The beautifully sculpted classic aircraft – from the nineteen thirties until today, were anticipated by artists casting their structures in bronze. Compare the works of Boccioni, Brancusi and Moore with the flying machines that were to follow. The cantilevered wing that would release its craft from the forces of gravity also had a gravity-defying equivalent in the architecture of its era that remains with us today. Consider the jutting balconies of Frank Lloyd ‘Wrights Falling Water’ that seem to hover weightlessly over the waterfall below or the vertical cantilever of any tall building that resists natures mighty forces and is held solid by a tiny footprint on terra firma. One can also weave the visual links from flying machines into the world of nature. The sailplane with its skinny outstretched wings can, like its feathered friends, travel vast distances at high speed powered solely by up currents of rising air – driven totally by solar power. And when you sit at the controls and operate a machine through space, across continents, oceans and time zones, there is another aesthetic and spiritual experience – an immersion in the sky, clouds and big patterns of weather. As a student you draw the sun above a building that has evolved from your imagination. Then, a decade later, you are precariously inhabiting that world for real. You look down and see the celebrations and conflicts of the built world on the ground – it is a perspective that both awes and shocks.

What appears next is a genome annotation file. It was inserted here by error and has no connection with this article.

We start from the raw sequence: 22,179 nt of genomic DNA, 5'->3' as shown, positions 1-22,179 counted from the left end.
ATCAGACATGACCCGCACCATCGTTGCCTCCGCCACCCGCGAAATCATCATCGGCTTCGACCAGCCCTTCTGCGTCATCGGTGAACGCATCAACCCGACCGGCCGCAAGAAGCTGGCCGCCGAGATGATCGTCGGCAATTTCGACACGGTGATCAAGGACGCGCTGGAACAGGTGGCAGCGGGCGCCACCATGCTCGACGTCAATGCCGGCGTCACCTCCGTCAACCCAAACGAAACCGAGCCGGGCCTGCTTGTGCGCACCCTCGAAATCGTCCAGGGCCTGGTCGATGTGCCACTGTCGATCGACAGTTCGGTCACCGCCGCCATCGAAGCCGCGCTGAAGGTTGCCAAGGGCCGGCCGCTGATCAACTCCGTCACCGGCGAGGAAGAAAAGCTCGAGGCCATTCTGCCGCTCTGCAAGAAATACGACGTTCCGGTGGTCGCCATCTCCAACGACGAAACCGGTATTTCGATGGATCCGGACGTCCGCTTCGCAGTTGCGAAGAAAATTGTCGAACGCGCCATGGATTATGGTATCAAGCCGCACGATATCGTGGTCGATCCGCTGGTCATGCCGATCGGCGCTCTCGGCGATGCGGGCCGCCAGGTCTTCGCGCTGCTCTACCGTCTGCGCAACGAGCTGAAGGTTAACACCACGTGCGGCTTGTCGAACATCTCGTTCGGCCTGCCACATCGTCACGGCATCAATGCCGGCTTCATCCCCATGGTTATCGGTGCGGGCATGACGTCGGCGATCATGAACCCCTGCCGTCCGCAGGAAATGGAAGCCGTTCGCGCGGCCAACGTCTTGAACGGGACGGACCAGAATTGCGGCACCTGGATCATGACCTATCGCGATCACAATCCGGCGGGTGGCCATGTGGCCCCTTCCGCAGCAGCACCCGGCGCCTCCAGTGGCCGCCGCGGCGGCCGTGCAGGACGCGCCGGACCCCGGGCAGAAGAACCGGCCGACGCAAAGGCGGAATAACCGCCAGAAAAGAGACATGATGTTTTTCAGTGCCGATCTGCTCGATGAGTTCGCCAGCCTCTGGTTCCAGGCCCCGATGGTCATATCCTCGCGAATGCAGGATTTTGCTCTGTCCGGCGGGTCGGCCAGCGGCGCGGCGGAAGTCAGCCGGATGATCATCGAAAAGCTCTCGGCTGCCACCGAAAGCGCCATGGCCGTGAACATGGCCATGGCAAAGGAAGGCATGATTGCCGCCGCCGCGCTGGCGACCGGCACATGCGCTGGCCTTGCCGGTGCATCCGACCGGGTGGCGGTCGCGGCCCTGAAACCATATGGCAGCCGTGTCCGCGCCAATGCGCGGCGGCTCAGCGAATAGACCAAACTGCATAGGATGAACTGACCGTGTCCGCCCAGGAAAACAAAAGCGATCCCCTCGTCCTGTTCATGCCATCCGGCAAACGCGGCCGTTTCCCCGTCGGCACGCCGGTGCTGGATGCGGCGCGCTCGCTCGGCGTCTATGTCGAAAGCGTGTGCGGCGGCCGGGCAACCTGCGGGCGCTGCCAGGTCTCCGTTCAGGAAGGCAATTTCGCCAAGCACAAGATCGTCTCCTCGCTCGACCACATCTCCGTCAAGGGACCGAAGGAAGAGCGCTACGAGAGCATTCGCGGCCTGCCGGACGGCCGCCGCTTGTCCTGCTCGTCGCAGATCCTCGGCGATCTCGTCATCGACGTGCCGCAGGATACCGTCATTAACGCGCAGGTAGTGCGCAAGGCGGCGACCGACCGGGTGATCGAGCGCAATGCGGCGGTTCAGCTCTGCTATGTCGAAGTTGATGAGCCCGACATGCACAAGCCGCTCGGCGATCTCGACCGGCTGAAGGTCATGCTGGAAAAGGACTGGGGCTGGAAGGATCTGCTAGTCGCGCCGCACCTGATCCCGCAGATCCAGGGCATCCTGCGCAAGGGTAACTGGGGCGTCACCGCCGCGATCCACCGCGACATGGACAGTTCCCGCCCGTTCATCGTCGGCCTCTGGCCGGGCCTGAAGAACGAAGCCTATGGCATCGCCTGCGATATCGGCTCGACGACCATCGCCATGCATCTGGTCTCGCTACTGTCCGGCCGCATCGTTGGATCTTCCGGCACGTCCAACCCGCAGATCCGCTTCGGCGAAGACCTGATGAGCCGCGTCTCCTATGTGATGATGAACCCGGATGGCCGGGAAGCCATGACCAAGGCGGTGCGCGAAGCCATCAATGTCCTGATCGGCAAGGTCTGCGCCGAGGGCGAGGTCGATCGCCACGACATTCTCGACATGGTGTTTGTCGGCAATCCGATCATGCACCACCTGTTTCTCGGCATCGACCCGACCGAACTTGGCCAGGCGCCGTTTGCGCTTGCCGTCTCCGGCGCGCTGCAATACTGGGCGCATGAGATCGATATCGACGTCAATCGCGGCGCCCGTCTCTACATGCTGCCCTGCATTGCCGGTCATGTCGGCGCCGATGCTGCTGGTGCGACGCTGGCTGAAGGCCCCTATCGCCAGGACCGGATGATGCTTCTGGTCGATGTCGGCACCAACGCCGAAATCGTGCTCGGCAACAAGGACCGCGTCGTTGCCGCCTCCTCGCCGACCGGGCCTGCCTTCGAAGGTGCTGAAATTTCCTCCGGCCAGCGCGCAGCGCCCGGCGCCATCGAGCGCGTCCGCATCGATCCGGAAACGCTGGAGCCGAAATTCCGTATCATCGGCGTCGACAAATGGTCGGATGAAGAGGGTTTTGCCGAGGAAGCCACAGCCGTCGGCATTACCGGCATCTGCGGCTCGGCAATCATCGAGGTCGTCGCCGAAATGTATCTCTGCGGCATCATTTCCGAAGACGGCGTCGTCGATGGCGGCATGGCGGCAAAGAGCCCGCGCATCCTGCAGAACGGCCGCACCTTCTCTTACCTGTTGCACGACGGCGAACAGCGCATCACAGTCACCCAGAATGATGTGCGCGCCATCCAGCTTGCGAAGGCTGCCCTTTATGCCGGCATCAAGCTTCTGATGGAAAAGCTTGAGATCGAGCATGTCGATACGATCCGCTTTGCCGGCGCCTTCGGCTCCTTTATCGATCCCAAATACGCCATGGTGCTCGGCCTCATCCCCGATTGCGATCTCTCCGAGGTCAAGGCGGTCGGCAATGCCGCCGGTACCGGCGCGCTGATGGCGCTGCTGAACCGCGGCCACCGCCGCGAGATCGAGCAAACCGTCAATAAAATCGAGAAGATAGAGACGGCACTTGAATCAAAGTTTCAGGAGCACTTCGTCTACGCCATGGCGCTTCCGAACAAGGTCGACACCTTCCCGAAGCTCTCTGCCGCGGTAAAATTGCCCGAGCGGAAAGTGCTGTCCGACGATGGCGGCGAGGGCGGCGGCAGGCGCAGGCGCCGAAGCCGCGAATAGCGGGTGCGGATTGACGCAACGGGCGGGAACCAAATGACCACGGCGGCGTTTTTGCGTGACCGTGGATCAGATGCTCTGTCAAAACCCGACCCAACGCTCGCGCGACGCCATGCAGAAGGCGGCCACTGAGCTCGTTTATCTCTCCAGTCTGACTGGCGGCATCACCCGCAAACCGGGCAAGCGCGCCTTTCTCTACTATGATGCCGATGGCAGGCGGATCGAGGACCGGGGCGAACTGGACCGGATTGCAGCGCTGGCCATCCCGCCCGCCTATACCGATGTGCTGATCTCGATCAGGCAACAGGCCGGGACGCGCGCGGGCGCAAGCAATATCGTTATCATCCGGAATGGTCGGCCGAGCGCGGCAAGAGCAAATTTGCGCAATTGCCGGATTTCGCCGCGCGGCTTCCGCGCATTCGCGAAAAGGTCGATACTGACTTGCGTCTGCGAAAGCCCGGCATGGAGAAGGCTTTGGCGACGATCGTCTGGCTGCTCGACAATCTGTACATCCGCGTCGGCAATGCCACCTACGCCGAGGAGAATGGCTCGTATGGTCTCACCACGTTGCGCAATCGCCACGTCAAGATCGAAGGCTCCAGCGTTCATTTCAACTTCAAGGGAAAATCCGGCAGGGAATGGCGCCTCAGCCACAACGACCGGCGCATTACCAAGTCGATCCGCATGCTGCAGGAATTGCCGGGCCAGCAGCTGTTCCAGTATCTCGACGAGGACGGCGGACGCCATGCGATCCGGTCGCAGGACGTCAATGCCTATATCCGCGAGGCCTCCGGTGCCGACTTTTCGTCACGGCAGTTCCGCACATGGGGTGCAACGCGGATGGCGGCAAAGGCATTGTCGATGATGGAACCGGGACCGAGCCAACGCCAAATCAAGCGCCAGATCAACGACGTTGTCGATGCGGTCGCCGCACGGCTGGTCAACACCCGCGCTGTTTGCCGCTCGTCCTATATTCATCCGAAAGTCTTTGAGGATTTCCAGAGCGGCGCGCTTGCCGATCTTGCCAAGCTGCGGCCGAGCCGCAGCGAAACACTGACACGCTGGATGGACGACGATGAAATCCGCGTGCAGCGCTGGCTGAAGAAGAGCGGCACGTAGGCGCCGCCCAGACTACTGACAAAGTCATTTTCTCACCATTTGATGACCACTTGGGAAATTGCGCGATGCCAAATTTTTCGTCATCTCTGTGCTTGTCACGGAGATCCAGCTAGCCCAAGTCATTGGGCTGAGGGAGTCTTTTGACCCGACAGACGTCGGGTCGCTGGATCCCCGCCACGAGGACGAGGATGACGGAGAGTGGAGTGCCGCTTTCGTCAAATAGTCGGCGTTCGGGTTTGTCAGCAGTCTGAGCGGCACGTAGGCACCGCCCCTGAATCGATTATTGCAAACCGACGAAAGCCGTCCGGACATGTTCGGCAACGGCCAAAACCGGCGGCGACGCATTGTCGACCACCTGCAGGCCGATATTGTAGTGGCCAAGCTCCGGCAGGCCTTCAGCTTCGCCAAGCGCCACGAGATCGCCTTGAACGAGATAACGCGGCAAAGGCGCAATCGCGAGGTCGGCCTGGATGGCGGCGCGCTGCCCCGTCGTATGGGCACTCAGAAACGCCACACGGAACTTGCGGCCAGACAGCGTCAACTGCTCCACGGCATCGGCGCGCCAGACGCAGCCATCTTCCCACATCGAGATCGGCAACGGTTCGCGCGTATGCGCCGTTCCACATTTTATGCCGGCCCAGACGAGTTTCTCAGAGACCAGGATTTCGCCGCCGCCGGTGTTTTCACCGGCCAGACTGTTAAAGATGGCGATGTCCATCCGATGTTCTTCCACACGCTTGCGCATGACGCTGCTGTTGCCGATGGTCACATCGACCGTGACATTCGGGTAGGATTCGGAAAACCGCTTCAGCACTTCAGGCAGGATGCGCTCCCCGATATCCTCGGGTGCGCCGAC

Do you keep all your drawings?
I have lost drawings over the years but, nonetheless, a vast number of sketches and drawings remain – particularly in A4 books which are my constant companions. I sketch and write all the time, including when I am travelling. These are invariably in pencil and occasionally in ink, sometimes with added colour.
Despite of being global, how important is for you remaining local?
I sometimes use the phrase ‘thinking globally, acting locally’. No two sites are the same and there are often cultural and intangible differences between countries which lie below the surface – like Feng Shui and the advice of geomancers, for example.
How do you envision the future of cities?